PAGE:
Cell volume and K+ transport during differentiation of mouse erythroleukemia cells.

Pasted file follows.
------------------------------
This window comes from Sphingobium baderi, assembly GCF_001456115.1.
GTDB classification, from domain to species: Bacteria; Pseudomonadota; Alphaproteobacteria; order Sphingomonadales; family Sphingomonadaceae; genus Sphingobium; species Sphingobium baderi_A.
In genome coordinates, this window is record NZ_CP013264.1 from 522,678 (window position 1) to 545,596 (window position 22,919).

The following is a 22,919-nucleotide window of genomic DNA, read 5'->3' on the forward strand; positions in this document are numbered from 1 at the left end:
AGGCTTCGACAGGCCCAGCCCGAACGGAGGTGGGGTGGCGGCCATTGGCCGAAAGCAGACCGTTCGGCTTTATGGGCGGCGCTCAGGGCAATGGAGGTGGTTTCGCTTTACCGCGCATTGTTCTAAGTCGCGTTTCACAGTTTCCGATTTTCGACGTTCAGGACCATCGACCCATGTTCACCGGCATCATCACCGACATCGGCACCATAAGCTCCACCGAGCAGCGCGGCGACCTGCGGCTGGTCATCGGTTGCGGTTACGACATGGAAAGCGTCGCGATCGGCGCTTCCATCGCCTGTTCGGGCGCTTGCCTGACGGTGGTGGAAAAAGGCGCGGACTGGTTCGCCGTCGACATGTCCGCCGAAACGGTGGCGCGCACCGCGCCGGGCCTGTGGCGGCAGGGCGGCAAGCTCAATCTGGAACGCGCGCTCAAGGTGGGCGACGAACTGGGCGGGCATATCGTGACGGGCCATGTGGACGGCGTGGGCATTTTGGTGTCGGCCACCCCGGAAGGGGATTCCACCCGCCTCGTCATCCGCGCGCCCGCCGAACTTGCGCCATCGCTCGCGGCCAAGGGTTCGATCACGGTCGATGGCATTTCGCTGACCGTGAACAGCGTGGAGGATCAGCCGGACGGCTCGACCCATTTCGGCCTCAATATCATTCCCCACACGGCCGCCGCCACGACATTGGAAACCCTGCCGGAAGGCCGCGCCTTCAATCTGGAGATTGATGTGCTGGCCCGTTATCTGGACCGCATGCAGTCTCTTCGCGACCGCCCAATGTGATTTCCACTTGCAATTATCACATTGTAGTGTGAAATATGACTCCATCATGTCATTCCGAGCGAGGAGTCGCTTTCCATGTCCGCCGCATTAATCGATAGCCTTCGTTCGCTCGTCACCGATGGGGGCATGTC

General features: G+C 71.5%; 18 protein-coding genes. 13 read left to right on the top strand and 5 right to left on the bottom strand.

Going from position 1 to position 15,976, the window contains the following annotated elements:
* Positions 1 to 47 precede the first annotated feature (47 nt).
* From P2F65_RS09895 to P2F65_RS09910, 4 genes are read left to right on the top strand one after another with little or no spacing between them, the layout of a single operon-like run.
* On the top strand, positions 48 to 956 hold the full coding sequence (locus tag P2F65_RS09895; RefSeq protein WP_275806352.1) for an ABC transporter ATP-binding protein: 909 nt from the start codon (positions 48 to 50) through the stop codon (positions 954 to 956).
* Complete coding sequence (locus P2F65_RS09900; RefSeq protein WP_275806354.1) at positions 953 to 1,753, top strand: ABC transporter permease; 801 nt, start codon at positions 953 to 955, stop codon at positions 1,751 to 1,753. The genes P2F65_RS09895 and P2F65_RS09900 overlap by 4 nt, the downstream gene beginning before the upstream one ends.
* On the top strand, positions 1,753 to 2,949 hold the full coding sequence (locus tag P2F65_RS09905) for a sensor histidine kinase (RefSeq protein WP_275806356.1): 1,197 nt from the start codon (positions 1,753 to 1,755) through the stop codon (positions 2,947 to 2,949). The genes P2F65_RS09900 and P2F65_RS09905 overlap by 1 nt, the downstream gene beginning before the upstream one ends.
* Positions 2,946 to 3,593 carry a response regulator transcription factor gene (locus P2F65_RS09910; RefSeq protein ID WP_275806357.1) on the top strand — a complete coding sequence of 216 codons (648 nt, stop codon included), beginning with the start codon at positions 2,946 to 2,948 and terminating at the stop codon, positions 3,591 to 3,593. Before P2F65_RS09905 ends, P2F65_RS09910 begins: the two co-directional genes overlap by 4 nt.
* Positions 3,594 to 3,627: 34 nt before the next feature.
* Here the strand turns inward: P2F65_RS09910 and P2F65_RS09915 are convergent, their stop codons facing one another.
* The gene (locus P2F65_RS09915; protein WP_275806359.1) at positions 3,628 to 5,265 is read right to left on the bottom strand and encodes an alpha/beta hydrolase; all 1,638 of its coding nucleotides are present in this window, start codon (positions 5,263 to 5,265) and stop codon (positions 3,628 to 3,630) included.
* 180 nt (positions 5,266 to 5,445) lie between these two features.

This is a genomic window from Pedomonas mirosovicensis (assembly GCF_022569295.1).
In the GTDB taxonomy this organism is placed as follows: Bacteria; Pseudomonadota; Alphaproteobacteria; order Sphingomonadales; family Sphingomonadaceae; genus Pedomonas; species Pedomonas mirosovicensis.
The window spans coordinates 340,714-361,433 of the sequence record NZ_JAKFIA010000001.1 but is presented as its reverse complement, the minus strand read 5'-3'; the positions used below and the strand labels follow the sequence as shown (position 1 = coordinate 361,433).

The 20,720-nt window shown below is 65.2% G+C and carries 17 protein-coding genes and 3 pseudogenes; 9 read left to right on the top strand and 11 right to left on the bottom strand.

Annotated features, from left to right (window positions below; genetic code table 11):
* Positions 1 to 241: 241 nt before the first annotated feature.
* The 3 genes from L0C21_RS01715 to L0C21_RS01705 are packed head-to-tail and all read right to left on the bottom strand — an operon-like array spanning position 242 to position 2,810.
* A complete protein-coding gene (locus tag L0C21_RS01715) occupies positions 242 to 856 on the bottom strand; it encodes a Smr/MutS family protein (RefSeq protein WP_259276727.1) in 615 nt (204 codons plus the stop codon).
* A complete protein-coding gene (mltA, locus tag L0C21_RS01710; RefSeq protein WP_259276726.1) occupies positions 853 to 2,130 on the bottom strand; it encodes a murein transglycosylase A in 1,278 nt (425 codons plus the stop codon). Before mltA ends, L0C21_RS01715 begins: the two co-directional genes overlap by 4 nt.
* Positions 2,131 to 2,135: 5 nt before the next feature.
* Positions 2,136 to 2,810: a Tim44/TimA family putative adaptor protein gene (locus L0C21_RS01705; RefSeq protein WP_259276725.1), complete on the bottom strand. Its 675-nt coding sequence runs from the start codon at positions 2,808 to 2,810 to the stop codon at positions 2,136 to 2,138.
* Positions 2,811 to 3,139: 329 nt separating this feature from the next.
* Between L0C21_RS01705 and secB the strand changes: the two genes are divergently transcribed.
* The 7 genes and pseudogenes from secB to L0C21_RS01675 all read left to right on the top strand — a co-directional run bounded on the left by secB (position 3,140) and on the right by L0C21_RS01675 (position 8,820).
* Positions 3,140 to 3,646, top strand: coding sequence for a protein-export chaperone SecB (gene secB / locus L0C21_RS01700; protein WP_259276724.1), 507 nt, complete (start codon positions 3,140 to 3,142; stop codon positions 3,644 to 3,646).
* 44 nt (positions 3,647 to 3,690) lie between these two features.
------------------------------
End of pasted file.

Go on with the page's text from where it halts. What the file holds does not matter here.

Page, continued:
In the present study, we evaluated the changes in cell volume, water content, and K+ transport in mouse erythroleukemia (MEL) cells during the transition from proerythroblast to young reticulocyte. When MEL cells were exposed to 1.8% dimethyl sulfoxide (DMSO) for a maximum of 7 days, they synthesized hemoglobin and reduced their volume by 66% while maintaining their water content. The total protein content decreased by 50%. We therefore concluded that the volume reduction was due to a loss of cellular material, water, and osmolytes. To evaluate the changes in pump and leak pathways, we performed 86Rb uptakes in the presence or absence of selected inhibitors. In undifferentiated cells, the uptake was mainly represented by the Na-K-2Cl cotransport (51%) and by the Na(+)-K+ pump (34%). A small portion of the uptake was mediated by barium- and quinidine-sensitive K+ channels (8%) and by the furosemide-sensitive K-Cl cotransporter (5%). After 4 days in DMSO, the 86Rb uptake was reduced by 57%, mainly due to a substantial (90%) decrease in Na-K-2Cl cotransport activity. The Na(+)-independent K-Cl cotransport activity also dramatically decreased by a factor of 10. In contrast, the Na(+)-K+ pump activity did not change after 4 days in DMSO. These results demonstrate a marked reduction in the activities of inorganic ion cotransport systems as red blood cells differentiate to reticulocytes. Our study also demonstrates that a strong correlation exists between cell volume reduction and a decrease in the main inward leak pathway for K+: the Na-K-2Cl cotransporter.